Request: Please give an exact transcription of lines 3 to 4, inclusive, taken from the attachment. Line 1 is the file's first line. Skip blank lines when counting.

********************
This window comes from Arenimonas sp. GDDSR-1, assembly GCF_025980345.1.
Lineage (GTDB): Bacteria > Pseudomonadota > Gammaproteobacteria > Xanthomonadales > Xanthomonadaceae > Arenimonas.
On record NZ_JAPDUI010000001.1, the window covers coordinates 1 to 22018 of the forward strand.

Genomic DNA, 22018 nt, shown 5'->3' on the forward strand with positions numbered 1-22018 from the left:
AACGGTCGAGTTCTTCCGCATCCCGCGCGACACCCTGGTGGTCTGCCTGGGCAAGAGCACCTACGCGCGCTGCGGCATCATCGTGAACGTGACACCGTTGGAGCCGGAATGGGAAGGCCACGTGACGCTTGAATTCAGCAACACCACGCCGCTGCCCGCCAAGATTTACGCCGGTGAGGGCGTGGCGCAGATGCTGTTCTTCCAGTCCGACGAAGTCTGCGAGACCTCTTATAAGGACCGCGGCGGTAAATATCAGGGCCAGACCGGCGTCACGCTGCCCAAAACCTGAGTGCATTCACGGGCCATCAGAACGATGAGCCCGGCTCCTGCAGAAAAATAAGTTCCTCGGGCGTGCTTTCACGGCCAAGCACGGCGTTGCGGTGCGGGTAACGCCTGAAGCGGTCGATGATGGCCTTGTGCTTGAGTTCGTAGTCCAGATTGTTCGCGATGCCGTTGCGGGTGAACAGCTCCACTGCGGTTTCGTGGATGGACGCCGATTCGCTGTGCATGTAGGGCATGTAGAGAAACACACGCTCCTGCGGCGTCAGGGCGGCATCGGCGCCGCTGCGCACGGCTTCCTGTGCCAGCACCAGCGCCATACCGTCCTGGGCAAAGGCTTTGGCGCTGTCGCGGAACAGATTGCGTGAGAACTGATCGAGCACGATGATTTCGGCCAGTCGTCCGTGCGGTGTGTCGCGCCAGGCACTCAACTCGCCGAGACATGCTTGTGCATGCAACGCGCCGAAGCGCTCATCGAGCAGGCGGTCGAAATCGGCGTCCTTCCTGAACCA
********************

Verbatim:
On record NZ_JAPDUI010000001.1, the window covers coordinates 1 to 22018 of the forward strand.

Genomic DNA, 22018 nt, shown 5'->3' on the forward strand with positions numbered 1-22018 from the left: